Opioids land more women behind bars

Opioids land more women behind bars

This lone county jail in a remote corner of Appalachia offers an agonizing glimpse into how the tidal wave of opioids and methamphetamines has ravaged America. Here and in countless other places, addiction is driving skyrocketing rates of incarcerated women, tearing apart families while squeezing communities that lack money, treatment programs and permanent solutions to close the revolving door. More than a decade ago, there were rarely more than 10 women in the Campbell County Jail in northeast Tennessee. Now the population is routinely around 60. Most who end up here have followed a similar path: they’re arrested on a drug-related charge and confined to a cell 23 hours a day. Many of their bunkmates also are addicts. They receive no counseling. Then weeks, months or years later, they’re released into the same community where friends – and in some cases, family – are using drugs. Soon they are again, too. And the cycle begins anew: Another arrest, another booking photo, another pink uniform and off to a cell to simmer in regret and despair.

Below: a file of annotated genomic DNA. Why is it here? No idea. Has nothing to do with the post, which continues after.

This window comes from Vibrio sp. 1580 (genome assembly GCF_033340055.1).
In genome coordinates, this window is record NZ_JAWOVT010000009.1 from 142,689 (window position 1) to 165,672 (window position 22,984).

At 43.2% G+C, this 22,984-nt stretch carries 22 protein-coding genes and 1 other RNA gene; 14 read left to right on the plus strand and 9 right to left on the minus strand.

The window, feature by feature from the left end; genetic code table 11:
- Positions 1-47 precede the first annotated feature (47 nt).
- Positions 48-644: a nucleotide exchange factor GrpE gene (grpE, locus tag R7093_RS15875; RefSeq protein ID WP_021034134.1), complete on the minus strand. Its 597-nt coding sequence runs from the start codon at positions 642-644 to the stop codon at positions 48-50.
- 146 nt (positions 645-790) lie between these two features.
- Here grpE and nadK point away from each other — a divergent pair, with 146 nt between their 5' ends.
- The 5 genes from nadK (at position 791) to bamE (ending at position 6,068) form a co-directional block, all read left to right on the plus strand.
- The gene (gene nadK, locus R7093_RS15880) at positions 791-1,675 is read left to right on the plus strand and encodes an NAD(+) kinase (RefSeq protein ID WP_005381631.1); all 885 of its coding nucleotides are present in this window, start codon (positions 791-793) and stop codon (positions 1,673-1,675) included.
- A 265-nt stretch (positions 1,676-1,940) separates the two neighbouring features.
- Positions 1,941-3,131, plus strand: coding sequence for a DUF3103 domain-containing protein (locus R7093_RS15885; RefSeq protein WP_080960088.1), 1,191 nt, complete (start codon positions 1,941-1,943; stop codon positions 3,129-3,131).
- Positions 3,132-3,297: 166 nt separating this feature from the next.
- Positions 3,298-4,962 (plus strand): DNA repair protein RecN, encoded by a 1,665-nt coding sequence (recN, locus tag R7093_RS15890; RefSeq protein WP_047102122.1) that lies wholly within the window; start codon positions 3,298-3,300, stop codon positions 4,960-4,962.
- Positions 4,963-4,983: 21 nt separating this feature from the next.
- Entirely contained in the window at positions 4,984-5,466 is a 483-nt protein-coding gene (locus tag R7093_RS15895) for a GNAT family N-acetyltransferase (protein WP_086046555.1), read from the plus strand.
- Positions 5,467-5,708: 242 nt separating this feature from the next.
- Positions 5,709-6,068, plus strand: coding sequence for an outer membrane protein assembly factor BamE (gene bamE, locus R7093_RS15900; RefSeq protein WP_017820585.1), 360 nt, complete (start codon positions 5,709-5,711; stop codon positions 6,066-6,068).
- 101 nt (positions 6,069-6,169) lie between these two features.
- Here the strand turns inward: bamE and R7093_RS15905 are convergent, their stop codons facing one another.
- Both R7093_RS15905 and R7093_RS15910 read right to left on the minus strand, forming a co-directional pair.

— By David Goldman/Associated Press


Jessica Morgan, high on methamphetamines and the opioid pain medication Opana, sits in a holding cell after being booked for drug possession at the Campbell County Jail in Jacksboro, Tenn. April 23, 2018.
(David Goldman/Associated Press)

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